The high death toll of the first two years of the Covid-19 pandemic is a profound tragedy and a massive societal failure at multiple levels, says the latest report by The Lancet medical journal’s Covid-19 Commission. Putting accountability on the World Health Organization (WHO), the Lancet Commission said the UN health body acted “too cautiously and too slowly on several important matters”.
The costly delay by the WHO to declare a “public health emergency of international concern” and to recognize the airborne transmission of SARS-CoV-2 escalated the situation to a bigger crisis, it said.
Talking about India, the Lancet commission report agrees with many other research findings that mortality from Covid-19 in India was vastly undercounted during the Delta (B.1.617.2) wave of April-June 2021.
The report says India was among the first countries to impose travel restrictions, suspend international flights, and impose a strict lockdown early in the pandemic. In March 2020, India had 654 cumulative confirmed cases of Covid-19, and the adopted restrictions aimed at preventing community transmission and give the health-care system time to ramp up. After the lockdown was relaxed in May, India saw a surge of cases during June and July.
Two key factors escalated the number of infections during March 2021. First, the highly infectious Delta variant emerged, and other variants of concern reached India from other countries. Second, several programs such as elections, public protests, and religious festivals brought large aggregations of people together without face masks.
Every level of government – central, state and local – was not prepared to check the speed and the scale of the Delta surge. Both public and private hospitals were overloaded and complete breakdowns in the medical-logistics supply chain added to the critical shortage of oxygen, hospital beds, and pharmaceuticals. In smaller towns and rural areas, large numbers of patients went untreated.
A stringent lockdown helped to slow the spread of Covid-19 but brought severe economic and social hardships. Gross domestic product contracted by 24% for the second quarter of 2020 and 7.3% for the year 2020. An estimated 120 million jobs were lost for the duration of the lockdown, and millions of migrant workers returned to their homes, villages under severe distress, some trekking extremely long distances on foot, with little money, food or water.
With such an alarming situation, India, whose population is 1.38 billion, reported roughly 20 million Covid-19 infections and 250,000 deaths attributed to the disease between January 1 and June 30, 2021, but the actual numbers are estimated to be vastly higher. The seroprevalence of Covid-19 IgG antibodies in non-vaccinated individuals older than six years increased from 24% in December 2020 and January 2021 to 62% in June and July 2021, confirming that hundreds of millions of people were infected during the Delta wave.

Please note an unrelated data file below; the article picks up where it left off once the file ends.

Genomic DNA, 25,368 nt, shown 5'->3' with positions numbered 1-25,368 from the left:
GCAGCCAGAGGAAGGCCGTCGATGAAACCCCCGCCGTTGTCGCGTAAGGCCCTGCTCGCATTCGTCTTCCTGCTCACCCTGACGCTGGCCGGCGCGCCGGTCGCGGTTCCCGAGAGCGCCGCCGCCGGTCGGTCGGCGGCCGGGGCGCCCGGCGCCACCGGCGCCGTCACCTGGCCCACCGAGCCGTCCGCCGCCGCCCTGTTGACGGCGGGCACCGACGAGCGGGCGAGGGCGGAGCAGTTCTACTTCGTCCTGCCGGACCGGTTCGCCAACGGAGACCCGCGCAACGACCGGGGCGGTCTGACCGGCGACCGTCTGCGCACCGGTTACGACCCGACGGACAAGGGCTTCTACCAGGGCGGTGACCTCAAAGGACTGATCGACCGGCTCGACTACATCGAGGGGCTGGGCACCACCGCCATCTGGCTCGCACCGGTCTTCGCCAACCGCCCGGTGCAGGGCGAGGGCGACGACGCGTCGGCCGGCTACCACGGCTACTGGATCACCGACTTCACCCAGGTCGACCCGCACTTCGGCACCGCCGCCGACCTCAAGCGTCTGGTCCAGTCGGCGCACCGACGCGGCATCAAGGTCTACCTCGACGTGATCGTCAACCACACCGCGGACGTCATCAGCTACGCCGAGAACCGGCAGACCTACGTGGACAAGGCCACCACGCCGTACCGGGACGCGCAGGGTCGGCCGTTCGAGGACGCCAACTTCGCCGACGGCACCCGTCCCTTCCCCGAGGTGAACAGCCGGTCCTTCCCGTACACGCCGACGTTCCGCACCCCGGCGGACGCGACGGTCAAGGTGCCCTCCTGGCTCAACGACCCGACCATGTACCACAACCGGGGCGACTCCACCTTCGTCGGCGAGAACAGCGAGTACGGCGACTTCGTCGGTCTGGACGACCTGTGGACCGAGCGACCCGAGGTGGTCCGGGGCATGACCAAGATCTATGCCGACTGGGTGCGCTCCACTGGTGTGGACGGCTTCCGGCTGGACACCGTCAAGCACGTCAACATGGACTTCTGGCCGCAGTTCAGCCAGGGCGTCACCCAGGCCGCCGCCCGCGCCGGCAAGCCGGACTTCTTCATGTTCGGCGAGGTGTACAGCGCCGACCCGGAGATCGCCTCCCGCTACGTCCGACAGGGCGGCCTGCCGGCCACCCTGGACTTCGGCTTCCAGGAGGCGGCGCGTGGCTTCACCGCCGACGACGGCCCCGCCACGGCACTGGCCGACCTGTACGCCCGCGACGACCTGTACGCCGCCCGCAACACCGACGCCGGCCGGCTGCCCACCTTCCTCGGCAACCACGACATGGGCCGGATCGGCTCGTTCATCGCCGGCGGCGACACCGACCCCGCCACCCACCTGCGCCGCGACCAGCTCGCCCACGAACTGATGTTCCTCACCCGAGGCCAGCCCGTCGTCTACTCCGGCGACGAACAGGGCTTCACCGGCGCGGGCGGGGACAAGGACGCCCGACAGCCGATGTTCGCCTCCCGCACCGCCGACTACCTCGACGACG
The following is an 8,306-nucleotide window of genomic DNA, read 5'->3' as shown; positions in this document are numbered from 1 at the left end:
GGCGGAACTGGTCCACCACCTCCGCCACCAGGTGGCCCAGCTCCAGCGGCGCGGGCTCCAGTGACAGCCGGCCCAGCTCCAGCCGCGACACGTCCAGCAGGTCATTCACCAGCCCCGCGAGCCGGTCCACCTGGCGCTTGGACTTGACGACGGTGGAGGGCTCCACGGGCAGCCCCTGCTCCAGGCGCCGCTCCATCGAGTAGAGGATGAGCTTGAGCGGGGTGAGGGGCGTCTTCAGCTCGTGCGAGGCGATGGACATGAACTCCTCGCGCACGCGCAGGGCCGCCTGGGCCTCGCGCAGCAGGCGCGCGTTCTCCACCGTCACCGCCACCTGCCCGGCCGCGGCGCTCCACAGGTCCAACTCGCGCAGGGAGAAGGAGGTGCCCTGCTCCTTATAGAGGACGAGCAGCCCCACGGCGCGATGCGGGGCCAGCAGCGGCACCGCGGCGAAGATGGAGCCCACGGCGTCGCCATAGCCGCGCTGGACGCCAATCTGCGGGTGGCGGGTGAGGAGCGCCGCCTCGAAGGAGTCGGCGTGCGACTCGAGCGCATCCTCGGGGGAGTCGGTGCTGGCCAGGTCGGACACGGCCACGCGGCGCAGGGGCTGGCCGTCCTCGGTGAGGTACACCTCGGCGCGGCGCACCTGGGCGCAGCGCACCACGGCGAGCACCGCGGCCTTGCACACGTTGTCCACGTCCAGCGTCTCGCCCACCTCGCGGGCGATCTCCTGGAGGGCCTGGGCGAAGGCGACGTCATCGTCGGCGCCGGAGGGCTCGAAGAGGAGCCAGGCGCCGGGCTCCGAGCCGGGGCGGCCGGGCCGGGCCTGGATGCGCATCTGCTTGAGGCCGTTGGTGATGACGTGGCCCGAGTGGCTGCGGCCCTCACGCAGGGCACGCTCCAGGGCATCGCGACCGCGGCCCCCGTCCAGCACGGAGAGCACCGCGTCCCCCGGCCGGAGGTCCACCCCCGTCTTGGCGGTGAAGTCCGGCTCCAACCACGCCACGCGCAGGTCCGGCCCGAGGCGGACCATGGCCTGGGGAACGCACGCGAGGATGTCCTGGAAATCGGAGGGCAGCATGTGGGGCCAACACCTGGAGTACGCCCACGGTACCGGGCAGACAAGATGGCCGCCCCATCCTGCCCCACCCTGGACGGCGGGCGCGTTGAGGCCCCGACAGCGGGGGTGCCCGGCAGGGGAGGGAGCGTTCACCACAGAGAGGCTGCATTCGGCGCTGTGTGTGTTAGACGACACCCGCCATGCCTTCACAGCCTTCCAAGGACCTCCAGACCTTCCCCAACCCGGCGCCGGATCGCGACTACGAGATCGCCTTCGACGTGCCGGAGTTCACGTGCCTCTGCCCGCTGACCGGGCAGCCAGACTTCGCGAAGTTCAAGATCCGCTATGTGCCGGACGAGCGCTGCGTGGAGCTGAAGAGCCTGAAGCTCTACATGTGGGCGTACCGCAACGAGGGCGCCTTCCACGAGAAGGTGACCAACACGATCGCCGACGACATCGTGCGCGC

The Institute for Health Metrics and Evaluation (IHME) estimates that there were around 417 million infections and 1.6 million deaths from Covid-19 in India between April 1 and July 1, 2021, compared with just 18 million reported cases and 252,997 reported deaths.
Instead of providing a convincing actual death number, Indian government was engaged in a war of words with global health bodies and countering everyone’s numbers.
After the Delta surge, cases decreased markedly and vaccination efforts speeded up; as a result, by September 1, 2022, more than 76% of the eligible population of India had been vaccinated with a single dose and more than 70% were fully vaccinated.
The under-reporting of deaths may help the political leadership to avoid public embarrassment in the short run, but such a manipulated approach will damage the public health system in the long run. India paid a heavy price for not having good real-time data on Covid deaths, especially during the first wave, as this situation led to complacency and a terrible toll in the second wave.
A robust estimation of excess deaths is always good to understand the pandemic’s effect. India should not have dismissed the actual death counts and instead undertaken its own estimation on excess deaths based on registration data in the Civil Registration System/ Sample Registration System.
Estimating mortality is pivotal to informing resource allocation and evaluating public health interventions. Information on death rates and other burdens also supports wider aims of societal governance and public accountability. Equally important is establishing robust safeguards to avoid distortion of official statistics for political motives.
This is why many will agree with the Lancet Commission bringing out the issue of excess Covid deaths in India, as this caution will help future improvements to system capacity and mitigate potential political influences on how reporting occurs, and what gets reported.